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Author Topic: Vitamin D deficiency in Leukemia?  (Read 233498 times)

Offline Zoey

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Re: Vitamin D deficiency in Leukemia?
« Reply #75 on: 17/02/2007 08:49:15 »
Joke or not,
 one by one may be the most effective way to proceed.  Are you going to contact him? Maybe I should be searching on who is doing research in vitamin COL. It is difficult to search "research" "cod liver oil" as it returns the many sites that quote the word "research" to sell their nutritonal products which include "cod liver oil."
"I would like to discuss the most effective way to communicate the 'CLO in leukemia' message to parents and patients, to make 'weak evidence' less neglected, stressing the point of a safe and 'historically tested' nutrient.
Western medicine seems unfortunately stuck in a sort of endless loop between the lack of interest in the natural product and the crucial need to organize long and expensive controlled clinical trials."
   Discuss the first statement. What are possibilities [and they do exisit] to "communicate the 'CLO in leukemia' message to parents and patients" ?
 Why not an article that describes why the Shanghai Report is significant? Most of the information is here already in your posts?
 Another possibility is to contact some of the larger producers of COL and encourage more research [they may have the funds to do this]. 
   A researcher is turning up in my google travels tonight. The name is  S Halabi and I'm trying to locate this person who has done clinical studies on the use of fish oil in cancer\leukemia. It is certainly possible this scientist never saw the Shanghai Report and would be very interested in it. This is the report from my search:
2004 -- Pubmed # 15241836 -- Burns CP, Halabi S, Clamon G, Kaplan E, Hohl RJ, Atkins JN, Schwartz MA, Wagner BA, Paskett E. Phase II study of high-dose fish oil capsules for patients with cancer-related cachexia.  Cancer.  2004 Jul 15;101(2):370-8.
 Looking up one of these researchers led to this link:
http://biostat.duke.edu/modules/dukefaculty/viewDetails.php?d=halab001&t=1
 Another possible interested researcher?
Zoey
   



 

Offline Zoey

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Re: Vitamin D deficiency in Leukemia?
« Reply #76 on: 17/02/2007 08:52:12 »
If she isn't interested, she may know who would  have an interet in this.
Zoey
 

Offline iko

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Re: Vitamin D deficiency in Leukemia?
« Reply #77 on: 17/02/2007 12:33:35 »
Quote
  A researcher is turning up in my google travels tonight. The name is  S Halabi and I'm trying to locate this person who has done clinical studies on the use of fish oil in cancer\leukemia. It is certainly possible this scientist never saw the Shanghai Report and would be very interested in it. This is the report from my search:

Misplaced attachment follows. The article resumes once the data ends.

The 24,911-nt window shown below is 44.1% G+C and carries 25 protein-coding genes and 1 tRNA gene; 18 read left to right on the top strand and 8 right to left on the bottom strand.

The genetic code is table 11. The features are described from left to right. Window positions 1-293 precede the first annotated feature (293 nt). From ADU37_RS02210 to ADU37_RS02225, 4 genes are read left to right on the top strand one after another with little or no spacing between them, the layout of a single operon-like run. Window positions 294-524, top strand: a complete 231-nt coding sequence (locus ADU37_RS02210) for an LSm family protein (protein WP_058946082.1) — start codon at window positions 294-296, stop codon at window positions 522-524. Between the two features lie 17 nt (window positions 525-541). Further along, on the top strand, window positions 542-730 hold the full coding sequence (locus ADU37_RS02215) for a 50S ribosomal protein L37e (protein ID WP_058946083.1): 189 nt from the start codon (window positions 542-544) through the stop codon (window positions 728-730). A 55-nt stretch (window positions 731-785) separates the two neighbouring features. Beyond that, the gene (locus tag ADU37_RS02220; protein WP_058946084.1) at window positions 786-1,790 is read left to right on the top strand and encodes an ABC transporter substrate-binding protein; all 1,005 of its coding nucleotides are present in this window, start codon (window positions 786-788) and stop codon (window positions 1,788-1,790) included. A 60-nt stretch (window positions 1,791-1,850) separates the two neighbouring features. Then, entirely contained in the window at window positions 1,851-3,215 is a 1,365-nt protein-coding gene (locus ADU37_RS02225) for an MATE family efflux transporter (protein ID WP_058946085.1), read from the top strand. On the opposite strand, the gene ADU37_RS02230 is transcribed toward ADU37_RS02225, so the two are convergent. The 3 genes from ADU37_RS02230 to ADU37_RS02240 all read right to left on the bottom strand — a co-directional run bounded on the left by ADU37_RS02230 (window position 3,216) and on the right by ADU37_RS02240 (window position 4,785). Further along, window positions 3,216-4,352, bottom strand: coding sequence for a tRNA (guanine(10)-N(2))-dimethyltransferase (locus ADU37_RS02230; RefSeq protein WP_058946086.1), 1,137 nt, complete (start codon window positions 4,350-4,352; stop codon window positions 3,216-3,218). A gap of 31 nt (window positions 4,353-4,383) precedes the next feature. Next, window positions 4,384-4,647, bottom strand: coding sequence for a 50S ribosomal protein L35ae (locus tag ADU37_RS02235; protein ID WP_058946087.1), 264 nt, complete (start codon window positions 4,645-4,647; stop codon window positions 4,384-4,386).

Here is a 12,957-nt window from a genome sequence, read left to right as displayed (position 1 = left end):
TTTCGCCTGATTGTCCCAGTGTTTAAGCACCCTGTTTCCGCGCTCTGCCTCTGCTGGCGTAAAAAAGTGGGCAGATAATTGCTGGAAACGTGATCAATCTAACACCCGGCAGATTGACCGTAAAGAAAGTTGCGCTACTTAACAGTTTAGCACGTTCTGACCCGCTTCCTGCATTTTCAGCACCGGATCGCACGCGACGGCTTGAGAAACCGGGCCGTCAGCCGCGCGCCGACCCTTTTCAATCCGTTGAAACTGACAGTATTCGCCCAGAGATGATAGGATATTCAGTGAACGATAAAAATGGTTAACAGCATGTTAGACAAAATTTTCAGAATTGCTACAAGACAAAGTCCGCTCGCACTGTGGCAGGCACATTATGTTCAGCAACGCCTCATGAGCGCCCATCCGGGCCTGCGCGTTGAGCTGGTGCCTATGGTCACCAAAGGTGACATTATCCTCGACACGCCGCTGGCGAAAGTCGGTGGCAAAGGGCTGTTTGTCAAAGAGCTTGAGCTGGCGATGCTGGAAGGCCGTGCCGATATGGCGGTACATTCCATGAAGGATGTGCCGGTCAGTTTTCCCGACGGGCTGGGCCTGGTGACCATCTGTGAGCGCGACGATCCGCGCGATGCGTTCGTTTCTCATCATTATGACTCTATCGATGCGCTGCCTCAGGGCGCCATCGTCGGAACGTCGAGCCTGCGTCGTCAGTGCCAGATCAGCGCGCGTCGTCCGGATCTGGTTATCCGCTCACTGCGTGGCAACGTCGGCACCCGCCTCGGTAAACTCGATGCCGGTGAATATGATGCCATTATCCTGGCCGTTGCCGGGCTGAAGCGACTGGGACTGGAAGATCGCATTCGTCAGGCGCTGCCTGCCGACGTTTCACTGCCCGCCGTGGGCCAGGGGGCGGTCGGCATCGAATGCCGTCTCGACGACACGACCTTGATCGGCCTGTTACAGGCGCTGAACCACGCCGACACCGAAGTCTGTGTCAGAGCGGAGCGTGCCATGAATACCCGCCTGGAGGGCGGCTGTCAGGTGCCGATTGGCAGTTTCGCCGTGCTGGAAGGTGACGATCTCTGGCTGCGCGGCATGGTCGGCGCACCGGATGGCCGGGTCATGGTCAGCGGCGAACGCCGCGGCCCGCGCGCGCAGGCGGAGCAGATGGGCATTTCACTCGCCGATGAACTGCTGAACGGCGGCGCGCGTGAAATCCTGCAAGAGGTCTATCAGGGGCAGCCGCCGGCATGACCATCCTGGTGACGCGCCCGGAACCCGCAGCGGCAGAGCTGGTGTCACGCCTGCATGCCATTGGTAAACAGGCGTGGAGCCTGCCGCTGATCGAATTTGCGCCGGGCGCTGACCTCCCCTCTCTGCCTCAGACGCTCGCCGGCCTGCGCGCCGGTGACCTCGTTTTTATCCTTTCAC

2004 -- Pubmed # 15241836 -- Burns CP, Halabi S, Clamon G, Kaplan E, Hohl RJ, Atkins JN, Schwartz MA, Wagner BA, Paskett E. Phase II study of high-dose fish oil capsules for patients with cancer-related cachexia.  Cancer.  2004 Jul 15;101(2):370-8.
 Looking up one of these researchers led to this link:
http://biostat.duke.edu/modules/dukefaculty/viewDetails.php?d=halab001&t=1

I would leave this direction:  it's a bit out of the way.
No vitamin D, just concentrated omega-3. Old story.
I would use it in any cancer patient as anti-cachexia.
I fortunately (for me) do not have patients like those.

I'll give Finland a second chance as you suggested.
Dr. Timonen was not impressed in 1999...he actually
wished me all the best for my little boy, and was
very busy in other studies, I assume.
Let's try Dr. Matti Tolonen.
I realized that you give a totally different 'weight'
to the Shanghai report statistical data whether you
have a sick relative or not.

ikod
 

Offline Zoey

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Re: Vitamin D deficiency in Leukemia?
« Reply #78 on: 17/02/2007 23:10:55 »
   "Good wishes" are not what is needed. There needs to be some open debate and inquirey on the subject of using COL in ALL, prevention or during treatment. One other physician\researcher comes to mind as well. I have mentioned her before but will recheck before posting anything on her. I may look up the addresses for the major COL suppliers and to ask who is doing, or interested in doing research on COL. More people who can act on this issue need to be drawn into this discussion. Perhaps we should rent a plane that can pull a banner displaying the codfather and his message. If that fails, maybe a message in an empty [cod liver oil] bottle will get some attention to this subject.  There are other options, but we can only pull one trick out of our magic hats at one time.
Zoey

 

Offline iko

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Re: Vitamin D deficiency in Leukemia?
« Reply #79 on: 17/02/2007 23:34:10 »